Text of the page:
If you are planning a long road trip, you might want to check a map and plan a route including charge points. For some occasions, an electric vehicle simply isn’t the right choice.

5. Price

Right now, electric cars are more expensive to buy upfront. The novelty of them, coupled with a lack of supply and high demand, is driving up the price.

 However, they are cheaper to run than their petrol counterparts. For one, it costs approximately 3 cents per km to run an electric car, while petrol costs roughly 12 cents per kilometre. Secondly, with fewer parts subject to wear and tear, maintenance costs can be much lower.

 It all depends on upfront payments. The current cheapest offering in Australia is the MG ZS EV, costing $44,990, while Tesla’s Model 3 remains the most popular EV at $65,600. While these are more expensive EVs, you can finance your car to increase affordability.

6. Environmental Impact

There are plenty of myths surrounding the environmental friendliness of electric cars. For example, anti-EV adversaries argue that manufacturing EVs consumes more energy than petrol cars, that the energy grid burns fuel so EVs are not eco-friendly, and that batteries will end up in landfill.

 While some concerns are valid, plenty of these myths can easily be busted. Manufacturing an EV is actually more efficient than producing petrol cars, and the payback for manufacturing emissions is rapid. Just two years of driving an electric vehicle could pay back the emissions used to produce it.

 Next, while burning fossil fuels produces some electricity, we are increasingly moving toward clean energy. In the future, electric vehicles will only get greener as our reliance on fossil fuels decreases.

 Some people are also concerned about whether the grid will be able to cope with a rise in electric vehicles. Thankfully, the slow uptake means that the electricity grid has time to plan and handle the situation.

 In other countries, smart chargers are designed to pause automatically during grid peaks when energy is most expensive, and government programs ensure that the electric load is balanced throughout the day. Essentially, there is nothing to worry about.

 Finally, there are concerns about batteries. It’s true that the raw materials require mining, and that lack of regulation in many countries can be a scourge on the environment. However, almost the same lithium-ion batteries in electric cars are used in mobile phones, and most people are not ditching phones for environmental purposes.

 Furthermore, most electric car batteries have a warranty of around eight years or 160,000km, and many batteries last longer than that.

 Even when the battery life comes to an end, it won’t end up in a landfill. EV batteries can get a second life as an energy storage unit in homes and businesses, or they can be recycled.

Electric Cars in Australia: The Future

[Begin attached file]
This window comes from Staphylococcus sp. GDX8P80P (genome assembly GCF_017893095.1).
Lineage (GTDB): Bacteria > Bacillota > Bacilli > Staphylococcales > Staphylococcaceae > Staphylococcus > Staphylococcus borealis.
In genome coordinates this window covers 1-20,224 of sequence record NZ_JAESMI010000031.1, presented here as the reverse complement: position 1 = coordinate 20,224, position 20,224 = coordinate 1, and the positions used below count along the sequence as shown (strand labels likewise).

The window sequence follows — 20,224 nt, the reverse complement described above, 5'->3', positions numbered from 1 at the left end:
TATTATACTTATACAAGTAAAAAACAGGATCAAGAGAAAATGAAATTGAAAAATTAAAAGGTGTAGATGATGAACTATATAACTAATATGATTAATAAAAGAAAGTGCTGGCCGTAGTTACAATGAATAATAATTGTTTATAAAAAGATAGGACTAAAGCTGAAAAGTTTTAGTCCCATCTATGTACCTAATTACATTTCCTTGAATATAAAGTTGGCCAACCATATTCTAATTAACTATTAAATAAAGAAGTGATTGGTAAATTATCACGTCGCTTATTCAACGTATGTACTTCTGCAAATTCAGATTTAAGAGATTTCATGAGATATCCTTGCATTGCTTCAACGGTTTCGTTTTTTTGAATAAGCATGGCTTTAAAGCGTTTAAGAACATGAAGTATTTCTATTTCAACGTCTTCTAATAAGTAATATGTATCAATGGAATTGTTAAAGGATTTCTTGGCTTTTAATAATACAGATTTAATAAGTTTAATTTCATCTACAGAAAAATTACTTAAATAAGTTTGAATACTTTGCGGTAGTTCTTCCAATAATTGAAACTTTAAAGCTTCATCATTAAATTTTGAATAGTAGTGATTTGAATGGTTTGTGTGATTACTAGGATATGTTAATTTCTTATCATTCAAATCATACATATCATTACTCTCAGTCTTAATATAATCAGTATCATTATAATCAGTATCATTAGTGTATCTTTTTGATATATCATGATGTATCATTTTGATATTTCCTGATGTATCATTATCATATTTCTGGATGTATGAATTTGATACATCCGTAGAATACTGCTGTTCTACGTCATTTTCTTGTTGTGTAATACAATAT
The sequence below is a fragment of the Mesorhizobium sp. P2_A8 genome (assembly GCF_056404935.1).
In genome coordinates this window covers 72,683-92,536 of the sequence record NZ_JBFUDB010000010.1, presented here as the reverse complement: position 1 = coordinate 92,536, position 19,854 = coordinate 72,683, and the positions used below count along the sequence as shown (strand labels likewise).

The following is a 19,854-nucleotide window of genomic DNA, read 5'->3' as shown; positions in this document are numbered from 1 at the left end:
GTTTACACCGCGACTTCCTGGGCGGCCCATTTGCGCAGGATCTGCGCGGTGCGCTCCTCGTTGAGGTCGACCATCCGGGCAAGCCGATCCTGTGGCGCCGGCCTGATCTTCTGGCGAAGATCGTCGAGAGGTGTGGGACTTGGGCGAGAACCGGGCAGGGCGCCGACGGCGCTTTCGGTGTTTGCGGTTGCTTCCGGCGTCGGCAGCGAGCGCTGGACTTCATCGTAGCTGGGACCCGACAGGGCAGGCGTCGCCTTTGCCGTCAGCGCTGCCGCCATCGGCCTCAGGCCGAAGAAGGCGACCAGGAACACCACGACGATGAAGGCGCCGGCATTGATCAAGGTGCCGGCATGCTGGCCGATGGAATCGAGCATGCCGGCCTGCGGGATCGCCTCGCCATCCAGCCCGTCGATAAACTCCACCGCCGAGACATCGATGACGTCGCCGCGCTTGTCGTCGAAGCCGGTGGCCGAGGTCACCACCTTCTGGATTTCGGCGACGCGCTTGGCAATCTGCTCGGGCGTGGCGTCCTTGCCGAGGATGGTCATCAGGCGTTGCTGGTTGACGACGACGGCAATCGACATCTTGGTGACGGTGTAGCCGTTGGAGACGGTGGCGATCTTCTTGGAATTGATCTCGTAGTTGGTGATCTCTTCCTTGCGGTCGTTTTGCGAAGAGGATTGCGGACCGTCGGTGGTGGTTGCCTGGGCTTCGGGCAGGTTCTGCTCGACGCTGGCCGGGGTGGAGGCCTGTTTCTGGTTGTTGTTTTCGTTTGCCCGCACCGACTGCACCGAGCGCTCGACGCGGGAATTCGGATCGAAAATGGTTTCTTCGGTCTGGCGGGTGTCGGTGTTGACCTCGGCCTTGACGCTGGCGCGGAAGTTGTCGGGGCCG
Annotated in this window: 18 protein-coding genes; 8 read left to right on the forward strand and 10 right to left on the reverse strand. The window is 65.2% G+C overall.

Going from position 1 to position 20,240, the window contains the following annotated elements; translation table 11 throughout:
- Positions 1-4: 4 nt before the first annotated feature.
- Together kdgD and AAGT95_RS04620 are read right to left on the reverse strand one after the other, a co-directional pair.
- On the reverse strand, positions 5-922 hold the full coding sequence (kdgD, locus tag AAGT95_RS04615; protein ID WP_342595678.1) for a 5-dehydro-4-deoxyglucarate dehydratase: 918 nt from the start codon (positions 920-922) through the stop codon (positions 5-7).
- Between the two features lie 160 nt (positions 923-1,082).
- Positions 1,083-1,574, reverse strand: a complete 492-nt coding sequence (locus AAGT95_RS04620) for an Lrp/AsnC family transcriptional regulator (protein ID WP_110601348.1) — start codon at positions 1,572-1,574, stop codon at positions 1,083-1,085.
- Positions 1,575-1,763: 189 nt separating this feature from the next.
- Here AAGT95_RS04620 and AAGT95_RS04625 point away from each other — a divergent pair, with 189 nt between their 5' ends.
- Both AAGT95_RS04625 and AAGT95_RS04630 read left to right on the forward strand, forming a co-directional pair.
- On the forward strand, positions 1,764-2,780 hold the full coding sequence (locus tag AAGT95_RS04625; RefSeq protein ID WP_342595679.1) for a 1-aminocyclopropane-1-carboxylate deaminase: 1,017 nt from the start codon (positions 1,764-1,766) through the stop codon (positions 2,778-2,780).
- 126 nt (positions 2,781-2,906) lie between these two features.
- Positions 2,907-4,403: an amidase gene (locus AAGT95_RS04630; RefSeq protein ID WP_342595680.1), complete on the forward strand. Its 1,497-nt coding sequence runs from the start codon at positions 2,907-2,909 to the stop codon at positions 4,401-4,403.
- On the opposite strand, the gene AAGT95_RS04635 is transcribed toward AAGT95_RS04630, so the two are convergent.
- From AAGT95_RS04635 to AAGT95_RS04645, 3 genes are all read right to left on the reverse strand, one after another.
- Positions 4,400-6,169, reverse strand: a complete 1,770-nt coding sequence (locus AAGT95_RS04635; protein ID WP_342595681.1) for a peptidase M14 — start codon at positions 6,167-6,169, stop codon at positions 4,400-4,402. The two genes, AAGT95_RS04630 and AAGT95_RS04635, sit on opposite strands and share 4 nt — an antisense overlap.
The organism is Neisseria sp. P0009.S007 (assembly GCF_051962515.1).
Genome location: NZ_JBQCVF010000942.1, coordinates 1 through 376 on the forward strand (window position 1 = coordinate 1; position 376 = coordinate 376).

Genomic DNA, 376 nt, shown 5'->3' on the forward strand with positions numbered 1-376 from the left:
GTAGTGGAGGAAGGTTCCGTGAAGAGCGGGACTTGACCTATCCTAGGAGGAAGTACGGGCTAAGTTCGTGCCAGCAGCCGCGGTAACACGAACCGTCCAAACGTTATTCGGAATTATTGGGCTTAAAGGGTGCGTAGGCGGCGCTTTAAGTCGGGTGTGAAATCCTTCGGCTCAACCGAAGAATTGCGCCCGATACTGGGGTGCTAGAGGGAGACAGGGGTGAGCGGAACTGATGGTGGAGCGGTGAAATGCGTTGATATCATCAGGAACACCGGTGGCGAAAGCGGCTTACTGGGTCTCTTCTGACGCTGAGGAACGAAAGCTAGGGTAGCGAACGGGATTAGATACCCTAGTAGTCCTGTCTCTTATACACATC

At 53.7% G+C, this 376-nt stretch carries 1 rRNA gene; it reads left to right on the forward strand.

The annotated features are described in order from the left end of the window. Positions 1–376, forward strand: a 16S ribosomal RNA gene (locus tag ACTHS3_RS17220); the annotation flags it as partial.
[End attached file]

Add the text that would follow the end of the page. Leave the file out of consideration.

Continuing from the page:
The outlook for electric cars in Australia is positive; the public wants EVs, and manufacturers are starting to ship more of their stock here. However, there are certainly some kinks that need ironing out.

 As demand for electric vehicles increases in line with soaring petrol costs, it’s clear that Australians are keen to make the switch. Here are some things to look out for in the future of electric vehicles.

Long Waiting Lists

Right now, those eager to buy an electric car will be waiting a while. Waiting lists for EVs can stretch to over a year, particularly for popular cars like Tesla. In part, this is due to pandemic-related manufacturing delays, particularly in car production countries where COVID restrictions are still in place.

 Another reason is the aforementioned lack of supply as manufacturers send their fleets to other nations with clearer plans for electric vehicles. Hopefully, the increasing cries for more electric cars will improve this situation sooner rather than later.

Calls for Better Infrastructure

Despite a steady increase in the number of charging ports, people are still slightly concerned about the range of electric vehicles. Slowly but surely, the infrastructure will improve as the uptake of EVs increases.

 Electric car infrastructure does not look to be a problem in the future as more people turn to EVs. Certain parts of Australia remain underdeveloped on this front, though, and with no policies regarding EVs in place, it’s unclear how quickly this will be rectified.

Future Cost Reductions

Fortunately, things look set to change quickly. The newly elected Labor government seeks to introduce a bill exempting electric car users from fringe benefits tax (provided that the vehicle is below the luxury car threshold of $84,916). There may even be plans from the ACT to ban the sale of new petrol and diesel cars from 2035.

 Similar to other countries, Australia could introduce further cost incentives to go electric. These could include tax reductions, free entry into possible low-emission zones, and more.

 While these benefits have not come into effect yet, they could provide a huge advantage to those already driving electric cars when they do.

More Choice

The electric vehicle market has remained somewhat restricted in Australia, but things are changing. In 2023, at least twenty new vehicles will enter Australian showrooms, making it a better time than ever to jump on the hype and purchase an electric car.

New Electric Cars on the Australian Market